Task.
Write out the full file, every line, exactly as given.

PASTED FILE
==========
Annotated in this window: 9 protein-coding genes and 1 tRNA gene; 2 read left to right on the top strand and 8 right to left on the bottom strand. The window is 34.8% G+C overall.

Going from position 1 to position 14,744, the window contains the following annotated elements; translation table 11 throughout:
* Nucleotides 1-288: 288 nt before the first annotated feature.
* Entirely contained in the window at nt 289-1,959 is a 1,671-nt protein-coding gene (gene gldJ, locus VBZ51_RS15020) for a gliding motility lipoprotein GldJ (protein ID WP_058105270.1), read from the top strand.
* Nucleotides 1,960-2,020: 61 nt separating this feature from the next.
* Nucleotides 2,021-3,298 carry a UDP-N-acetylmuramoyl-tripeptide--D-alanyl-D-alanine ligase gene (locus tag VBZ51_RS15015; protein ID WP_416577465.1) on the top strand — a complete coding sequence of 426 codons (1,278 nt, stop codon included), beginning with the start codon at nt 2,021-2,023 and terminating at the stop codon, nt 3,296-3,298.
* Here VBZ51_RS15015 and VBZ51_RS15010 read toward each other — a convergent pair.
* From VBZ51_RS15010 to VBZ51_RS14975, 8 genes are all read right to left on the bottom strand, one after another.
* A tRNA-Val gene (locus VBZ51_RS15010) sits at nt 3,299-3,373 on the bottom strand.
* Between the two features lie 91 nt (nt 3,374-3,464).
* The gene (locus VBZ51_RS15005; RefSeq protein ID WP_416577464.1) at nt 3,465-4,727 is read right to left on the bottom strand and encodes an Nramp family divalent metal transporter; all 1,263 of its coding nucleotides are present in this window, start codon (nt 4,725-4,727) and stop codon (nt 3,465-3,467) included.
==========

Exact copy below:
Annotated in this window: 9 protein-coding genes and 1 tRNA gene; 2 read left to right on the top strand and 8 right to left on the bottom strand. The window is 34.8% G+C overall.

Going from position 1 to position 14,744, the window contains the following annotated elements; translation table 11 throughout:
* Nucleotides 1-288: 288 nt before the first annotated feature.
* Entirely contained in the window at nt 289-1,959 is a 1,671-nt protein-coding gene (gene gldJ, locus VBZ51_RS15020) for a gliding motility lipoprotein GldJ (protein ID WP_058105270.1), read from the top strand.
* Nucleotides 1,960-2,020: 61 nt separating this feature from the next.
* Nucleotides 2,021-3,298 carry a UDP-N-acetylmuramoyl-tripeptide--D-alanyl-D-alanine ligase gene (locus tag VBZ51_RS15015; protein ID WP_416577465.1) on the top strand — a complete coding sequence of 426 codons (1,278 nt, stop codon included), beginning with the start codon at nt 2,021-2,023 and terminating at the stop codon, nt 3,296-3,298.
* Here VBZ51_RS15015 and VBZ51_RS15010 read toward each other — a convergent pair.
* From VBZ51_RS15010 to VBZ51_RS14975, 8 genes are all read right to left on the bottom strand, one after another.
* A tRNA-Val gene (locus VBZ51_RS15010) sits at nt 3,299-3,373 on the bottom strand.
* Between the two features lie 91 nt (nt 3,374-3,464).
* The gene (locus VBZ51_RS15005; RefSeq protein ID WP_416577464.1) at nt 3,465-4,727 is read right to left on the bottom strand and encodes an Nramp family divalent metal transporter; all 1,263 of its coding nucleotides are present in this window, start codon (nt 4,725-4,727) and stop codon (nt 3,465-3,467) included.